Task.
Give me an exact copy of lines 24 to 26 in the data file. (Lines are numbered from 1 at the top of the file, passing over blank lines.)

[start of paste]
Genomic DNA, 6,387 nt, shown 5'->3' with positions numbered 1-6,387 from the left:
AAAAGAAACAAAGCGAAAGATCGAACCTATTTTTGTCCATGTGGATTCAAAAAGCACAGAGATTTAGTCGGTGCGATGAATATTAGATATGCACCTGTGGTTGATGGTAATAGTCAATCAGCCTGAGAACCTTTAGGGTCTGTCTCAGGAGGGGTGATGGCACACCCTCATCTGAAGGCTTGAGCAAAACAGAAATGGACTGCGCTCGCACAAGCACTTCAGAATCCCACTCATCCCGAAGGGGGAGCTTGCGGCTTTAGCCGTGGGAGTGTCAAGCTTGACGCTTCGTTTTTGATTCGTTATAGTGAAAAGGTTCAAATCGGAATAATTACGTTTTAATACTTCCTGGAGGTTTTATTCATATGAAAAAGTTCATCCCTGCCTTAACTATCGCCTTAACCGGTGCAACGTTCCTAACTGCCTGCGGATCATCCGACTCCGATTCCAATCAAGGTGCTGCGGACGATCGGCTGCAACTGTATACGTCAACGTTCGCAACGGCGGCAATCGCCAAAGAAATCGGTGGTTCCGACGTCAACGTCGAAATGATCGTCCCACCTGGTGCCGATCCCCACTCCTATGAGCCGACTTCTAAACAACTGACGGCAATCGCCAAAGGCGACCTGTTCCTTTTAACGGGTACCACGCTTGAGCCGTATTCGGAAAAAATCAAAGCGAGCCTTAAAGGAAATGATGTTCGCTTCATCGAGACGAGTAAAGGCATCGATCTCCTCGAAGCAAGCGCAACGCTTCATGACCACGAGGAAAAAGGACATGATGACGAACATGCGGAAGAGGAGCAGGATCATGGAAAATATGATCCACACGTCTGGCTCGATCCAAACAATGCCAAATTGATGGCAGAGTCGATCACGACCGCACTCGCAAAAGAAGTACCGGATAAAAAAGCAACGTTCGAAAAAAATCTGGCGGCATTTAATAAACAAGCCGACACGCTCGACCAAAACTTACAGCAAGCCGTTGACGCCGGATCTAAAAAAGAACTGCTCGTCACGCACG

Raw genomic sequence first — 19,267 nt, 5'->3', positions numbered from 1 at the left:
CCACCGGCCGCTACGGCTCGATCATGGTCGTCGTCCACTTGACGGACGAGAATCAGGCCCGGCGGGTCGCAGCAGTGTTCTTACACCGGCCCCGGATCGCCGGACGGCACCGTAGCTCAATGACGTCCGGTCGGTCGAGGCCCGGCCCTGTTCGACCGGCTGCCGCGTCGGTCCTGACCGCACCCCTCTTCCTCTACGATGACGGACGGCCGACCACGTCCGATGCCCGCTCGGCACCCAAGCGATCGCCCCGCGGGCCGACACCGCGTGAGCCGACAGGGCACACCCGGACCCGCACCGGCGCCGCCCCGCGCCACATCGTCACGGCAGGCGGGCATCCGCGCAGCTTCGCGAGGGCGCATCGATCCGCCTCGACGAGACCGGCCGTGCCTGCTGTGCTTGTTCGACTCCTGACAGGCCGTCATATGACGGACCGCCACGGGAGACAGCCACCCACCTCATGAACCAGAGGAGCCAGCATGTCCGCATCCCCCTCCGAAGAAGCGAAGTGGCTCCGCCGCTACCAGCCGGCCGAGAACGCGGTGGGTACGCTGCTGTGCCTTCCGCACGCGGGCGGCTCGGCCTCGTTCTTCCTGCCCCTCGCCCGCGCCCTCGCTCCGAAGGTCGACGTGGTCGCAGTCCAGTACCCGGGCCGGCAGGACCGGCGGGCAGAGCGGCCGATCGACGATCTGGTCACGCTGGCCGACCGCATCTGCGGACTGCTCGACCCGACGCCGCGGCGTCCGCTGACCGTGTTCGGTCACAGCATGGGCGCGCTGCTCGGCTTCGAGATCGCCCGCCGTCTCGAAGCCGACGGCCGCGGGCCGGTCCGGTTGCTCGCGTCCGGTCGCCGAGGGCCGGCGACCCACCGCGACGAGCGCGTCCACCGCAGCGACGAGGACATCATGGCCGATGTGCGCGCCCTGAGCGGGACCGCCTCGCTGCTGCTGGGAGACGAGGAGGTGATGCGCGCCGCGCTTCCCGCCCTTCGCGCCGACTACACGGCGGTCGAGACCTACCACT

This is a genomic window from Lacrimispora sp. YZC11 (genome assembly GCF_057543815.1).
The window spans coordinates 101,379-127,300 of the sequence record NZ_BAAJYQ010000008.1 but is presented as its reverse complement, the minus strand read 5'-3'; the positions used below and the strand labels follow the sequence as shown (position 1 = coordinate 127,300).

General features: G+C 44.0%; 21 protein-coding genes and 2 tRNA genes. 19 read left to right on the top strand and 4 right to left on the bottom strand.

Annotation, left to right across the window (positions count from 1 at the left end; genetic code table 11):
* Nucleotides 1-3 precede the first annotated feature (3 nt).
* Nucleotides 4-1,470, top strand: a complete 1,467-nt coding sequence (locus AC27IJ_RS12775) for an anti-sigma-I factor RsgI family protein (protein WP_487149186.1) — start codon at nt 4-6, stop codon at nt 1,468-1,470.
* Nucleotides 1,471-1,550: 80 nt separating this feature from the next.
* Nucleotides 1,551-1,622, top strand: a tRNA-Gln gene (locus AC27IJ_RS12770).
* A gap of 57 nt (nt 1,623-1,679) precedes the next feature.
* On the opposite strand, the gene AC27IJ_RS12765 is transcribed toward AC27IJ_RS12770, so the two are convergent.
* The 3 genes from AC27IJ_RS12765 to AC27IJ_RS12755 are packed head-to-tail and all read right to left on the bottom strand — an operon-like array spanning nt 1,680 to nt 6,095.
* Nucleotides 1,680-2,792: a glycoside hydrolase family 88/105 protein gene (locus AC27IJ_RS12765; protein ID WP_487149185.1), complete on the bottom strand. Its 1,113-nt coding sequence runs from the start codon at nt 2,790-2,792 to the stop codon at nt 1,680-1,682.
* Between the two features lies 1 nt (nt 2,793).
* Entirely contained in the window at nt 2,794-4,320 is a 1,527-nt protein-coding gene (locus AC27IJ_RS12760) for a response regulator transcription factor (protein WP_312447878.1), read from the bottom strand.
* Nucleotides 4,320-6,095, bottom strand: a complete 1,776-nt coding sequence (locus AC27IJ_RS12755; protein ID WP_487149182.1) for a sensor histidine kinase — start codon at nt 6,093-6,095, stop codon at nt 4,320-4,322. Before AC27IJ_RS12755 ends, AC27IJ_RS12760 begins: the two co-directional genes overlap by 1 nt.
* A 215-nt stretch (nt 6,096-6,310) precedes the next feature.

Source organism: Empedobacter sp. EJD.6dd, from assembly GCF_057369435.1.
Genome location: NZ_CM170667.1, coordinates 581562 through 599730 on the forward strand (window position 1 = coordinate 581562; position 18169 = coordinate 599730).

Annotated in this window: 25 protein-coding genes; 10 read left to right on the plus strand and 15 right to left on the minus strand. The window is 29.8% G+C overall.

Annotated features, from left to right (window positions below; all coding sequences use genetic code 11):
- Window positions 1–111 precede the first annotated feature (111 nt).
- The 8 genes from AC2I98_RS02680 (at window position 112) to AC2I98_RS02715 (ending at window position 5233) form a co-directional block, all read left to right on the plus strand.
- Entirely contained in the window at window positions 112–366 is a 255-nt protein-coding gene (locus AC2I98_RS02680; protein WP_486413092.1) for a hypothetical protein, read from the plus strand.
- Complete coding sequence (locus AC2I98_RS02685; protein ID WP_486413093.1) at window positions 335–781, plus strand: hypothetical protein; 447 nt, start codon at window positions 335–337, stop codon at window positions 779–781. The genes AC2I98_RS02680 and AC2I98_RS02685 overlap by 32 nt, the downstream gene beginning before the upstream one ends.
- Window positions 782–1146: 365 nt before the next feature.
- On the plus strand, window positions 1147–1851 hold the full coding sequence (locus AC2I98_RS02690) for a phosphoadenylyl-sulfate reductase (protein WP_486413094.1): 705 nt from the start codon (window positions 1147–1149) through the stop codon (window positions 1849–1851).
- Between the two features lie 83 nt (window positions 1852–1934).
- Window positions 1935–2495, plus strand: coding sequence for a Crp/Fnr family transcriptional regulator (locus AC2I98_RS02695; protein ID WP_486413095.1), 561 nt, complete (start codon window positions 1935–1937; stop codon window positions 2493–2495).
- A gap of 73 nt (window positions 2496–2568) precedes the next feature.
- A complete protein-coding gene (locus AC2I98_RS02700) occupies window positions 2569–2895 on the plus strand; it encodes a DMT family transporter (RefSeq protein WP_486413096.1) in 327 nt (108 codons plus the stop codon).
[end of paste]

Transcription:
Annotated features, from left to right (window positions below; all coding sequences use genetic code 11):
- Window positions 1–111 precede the first annotated feature (111 nt).
- The 8 genes from AC2I98_RS02680 (at window position 112) to AC2I98_RS02715 (ending at window position 5233) form a co-directional block, all read left to right on the plus strand.